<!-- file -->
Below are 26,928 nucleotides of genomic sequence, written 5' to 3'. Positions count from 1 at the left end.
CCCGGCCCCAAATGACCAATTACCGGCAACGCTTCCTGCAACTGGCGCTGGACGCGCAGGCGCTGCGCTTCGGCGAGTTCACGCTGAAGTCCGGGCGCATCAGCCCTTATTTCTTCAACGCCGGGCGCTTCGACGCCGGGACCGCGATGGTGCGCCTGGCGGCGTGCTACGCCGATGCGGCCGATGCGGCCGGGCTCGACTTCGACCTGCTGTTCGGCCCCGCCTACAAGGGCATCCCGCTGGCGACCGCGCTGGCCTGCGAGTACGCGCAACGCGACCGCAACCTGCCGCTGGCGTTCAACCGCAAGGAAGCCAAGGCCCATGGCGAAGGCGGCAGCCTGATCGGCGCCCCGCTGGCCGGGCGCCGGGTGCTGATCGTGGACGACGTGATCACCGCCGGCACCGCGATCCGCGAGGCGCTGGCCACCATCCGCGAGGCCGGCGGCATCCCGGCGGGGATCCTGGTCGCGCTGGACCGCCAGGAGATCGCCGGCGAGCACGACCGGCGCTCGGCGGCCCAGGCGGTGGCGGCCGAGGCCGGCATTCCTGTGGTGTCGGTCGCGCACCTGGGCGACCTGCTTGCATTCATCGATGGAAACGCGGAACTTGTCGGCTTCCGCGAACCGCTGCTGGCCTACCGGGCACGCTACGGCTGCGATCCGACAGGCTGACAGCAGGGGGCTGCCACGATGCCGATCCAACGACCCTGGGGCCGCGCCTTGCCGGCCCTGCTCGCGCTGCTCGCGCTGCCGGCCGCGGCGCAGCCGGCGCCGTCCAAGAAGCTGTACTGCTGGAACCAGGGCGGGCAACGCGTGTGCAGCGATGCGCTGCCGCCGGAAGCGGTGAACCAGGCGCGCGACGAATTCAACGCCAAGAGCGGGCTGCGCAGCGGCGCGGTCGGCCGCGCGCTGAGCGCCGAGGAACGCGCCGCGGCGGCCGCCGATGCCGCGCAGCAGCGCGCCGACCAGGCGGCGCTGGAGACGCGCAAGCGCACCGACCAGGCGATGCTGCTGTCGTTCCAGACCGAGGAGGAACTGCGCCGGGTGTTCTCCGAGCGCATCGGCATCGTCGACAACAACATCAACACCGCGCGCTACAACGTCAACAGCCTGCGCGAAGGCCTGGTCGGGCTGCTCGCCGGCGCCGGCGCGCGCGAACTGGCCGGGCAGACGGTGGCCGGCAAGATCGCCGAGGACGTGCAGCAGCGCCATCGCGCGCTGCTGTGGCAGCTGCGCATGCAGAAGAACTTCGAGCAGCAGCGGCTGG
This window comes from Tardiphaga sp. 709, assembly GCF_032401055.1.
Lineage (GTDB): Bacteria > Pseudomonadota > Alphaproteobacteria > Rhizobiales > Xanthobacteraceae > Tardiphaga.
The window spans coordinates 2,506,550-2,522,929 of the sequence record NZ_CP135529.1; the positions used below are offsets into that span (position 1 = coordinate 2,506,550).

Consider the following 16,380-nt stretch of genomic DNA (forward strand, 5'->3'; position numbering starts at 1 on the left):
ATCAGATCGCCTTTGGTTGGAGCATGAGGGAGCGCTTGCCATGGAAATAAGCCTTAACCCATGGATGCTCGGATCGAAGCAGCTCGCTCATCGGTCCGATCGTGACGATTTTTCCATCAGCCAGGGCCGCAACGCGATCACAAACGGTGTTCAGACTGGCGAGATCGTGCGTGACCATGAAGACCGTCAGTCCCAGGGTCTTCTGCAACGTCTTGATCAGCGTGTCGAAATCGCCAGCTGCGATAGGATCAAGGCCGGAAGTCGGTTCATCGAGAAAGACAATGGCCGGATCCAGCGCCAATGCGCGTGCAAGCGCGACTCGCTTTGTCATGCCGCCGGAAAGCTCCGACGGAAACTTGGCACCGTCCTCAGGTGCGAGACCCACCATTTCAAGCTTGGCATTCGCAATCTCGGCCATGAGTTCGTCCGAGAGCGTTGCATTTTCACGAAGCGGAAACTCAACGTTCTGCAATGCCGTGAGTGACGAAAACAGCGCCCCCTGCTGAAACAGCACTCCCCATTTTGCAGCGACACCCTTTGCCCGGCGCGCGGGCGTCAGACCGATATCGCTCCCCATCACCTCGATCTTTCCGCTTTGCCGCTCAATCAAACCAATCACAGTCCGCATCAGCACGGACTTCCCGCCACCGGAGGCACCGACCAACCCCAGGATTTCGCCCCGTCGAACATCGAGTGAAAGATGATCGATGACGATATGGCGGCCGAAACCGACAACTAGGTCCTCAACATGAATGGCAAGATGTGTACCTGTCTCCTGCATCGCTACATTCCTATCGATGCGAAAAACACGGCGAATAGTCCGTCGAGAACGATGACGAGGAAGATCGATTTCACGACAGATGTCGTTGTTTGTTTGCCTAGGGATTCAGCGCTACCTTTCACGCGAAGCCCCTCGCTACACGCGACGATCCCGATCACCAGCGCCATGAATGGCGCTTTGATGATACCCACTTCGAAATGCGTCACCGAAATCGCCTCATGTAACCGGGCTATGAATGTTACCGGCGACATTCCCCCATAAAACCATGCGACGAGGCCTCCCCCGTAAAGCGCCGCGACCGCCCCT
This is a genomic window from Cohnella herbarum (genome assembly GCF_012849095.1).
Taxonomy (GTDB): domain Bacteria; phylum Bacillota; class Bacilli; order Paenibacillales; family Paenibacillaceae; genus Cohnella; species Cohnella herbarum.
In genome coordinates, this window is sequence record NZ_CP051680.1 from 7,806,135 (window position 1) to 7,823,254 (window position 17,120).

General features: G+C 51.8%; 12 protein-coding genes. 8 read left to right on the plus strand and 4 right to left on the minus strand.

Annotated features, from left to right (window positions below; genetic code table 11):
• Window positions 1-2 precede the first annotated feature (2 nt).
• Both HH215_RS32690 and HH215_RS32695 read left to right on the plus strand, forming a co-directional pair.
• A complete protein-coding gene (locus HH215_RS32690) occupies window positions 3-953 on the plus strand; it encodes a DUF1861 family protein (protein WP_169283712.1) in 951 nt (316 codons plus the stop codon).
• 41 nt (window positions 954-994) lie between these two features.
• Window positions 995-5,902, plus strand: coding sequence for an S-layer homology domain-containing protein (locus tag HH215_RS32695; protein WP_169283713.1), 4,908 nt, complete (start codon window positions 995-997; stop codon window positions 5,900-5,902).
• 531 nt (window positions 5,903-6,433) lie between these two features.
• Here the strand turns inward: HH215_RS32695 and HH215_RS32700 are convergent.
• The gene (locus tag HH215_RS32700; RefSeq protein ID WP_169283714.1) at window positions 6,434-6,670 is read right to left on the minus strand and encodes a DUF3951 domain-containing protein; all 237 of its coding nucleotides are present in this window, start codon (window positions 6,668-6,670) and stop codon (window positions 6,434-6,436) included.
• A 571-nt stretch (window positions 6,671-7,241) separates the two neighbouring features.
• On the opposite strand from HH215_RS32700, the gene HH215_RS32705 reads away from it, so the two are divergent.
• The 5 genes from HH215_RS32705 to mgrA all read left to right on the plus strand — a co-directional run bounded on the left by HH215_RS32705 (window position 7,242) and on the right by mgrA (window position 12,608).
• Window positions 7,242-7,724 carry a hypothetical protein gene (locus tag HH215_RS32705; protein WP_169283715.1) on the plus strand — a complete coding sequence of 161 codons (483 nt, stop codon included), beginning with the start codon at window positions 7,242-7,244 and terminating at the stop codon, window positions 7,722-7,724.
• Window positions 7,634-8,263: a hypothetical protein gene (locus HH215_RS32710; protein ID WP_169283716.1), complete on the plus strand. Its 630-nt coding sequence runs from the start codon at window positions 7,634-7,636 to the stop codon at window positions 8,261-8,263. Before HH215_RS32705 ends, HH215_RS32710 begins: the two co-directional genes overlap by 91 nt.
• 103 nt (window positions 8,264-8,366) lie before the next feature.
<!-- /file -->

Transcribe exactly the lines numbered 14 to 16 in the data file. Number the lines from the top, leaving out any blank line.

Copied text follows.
• Both HH215_RS32690 and HH215_RS32695 read left to right on the plus strand, forming a co-directional pair.
• A complete protein-coding gene (locus HH215_RS32690) occupies window positions 3-953 on the plus strand; it encodes a DUF1861 family protein (protein WP_169283712.1) in 951 nt (316 codons plus the stop codon).
• 41 nt (window positions 954-994) lie between these two features.